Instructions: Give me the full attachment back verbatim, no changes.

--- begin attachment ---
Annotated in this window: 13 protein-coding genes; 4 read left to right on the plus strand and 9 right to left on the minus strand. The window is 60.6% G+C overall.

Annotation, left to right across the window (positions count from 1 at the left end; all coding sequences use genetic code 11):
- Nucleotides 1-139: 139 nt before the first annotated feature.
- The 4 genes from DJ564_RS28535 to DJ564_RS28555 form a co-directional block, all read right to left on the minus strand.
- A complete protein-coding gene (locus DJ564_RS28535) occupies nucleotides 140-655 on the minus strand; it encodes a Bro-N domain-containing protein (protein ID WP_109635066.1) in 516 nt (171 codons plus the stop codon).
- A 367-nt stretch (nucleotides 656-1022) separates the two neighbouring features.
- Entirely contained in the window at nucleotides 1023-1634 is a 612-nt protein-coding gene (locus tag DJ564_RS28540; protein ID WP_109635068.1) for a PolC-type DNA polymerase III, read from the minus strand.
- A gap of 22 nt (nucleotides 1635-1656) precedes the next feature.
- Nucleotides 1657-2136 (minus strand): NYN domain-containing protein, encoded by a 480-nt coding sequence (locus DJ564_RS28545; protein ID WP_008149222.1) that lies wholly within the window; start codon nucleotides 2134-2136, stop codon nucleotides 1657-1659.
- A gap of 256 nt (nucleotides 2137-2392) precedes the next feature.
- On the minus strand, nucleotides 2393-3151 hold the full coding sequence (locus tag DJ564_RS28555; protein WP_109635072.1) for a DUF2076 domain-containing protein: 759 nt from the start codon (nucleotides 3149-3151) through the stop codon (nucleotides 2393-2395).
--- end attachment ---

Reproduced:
Annotated in this window: 13 protein-coding genes; 4 read left to right on the plus strand and 9 right to left on the minus strand. The window is 60.6% G+C overall.

Annotation, left to right across the window (positions count from 1 at the left end; all coding sequences use genetic code 11):
- Nucleotides 1-139: 139 nt before the first annotated feature.
- The 4 genes from DJ564_RS28535 to DJ564_RS28555 form a co-directional block, all read right to left on the minus strand.
- A complete protein-coding gene (locus DJ564_RS28535) occupies nucleotides 140-655 on the minus strand; it encodes a Bro-N domain-containing protein (protein ID WP_109635066.1) in 516 nt (171 codons plus the stop codon).
- A 367-nt stretch (nucleotides 656-1022) separates the two neighbouring features.
- Entirely contained in the window at nucleotides 1023-1634 is a 612-nt protein-coding gene (locus tag DJ564_RS28540; protein ID WP_109635068.1) for a PolC-type DNA polymerase III, read from the minus strand.
- A gap of 22 nt (nucleotides 1635-1656) precedes the next feature.
- Nucleotides 1657-2136 (minus strand): NYN domain-containing protein, encoded by a 480-nt coding sequence (locus DJ564_RS28545; protein ID WP_008149222.1) that lies wholly within the window; start codon nucleotides 2134-2136, stop codon nucleotides 1657-1659.
- A gap of 256 nt (nucleotides 2137-2392) precedes the next feature.
- On the minus strand, nucleotides 2393-3151 hold the full coding sequence (locus tag DJ564_RS28555; protein WP_109635072.1) for a DUF2076 domain-containing protein: 759 nt from the start codon (nucleotides 3149-3151) through the stop codon (nucleotides 2393-2395).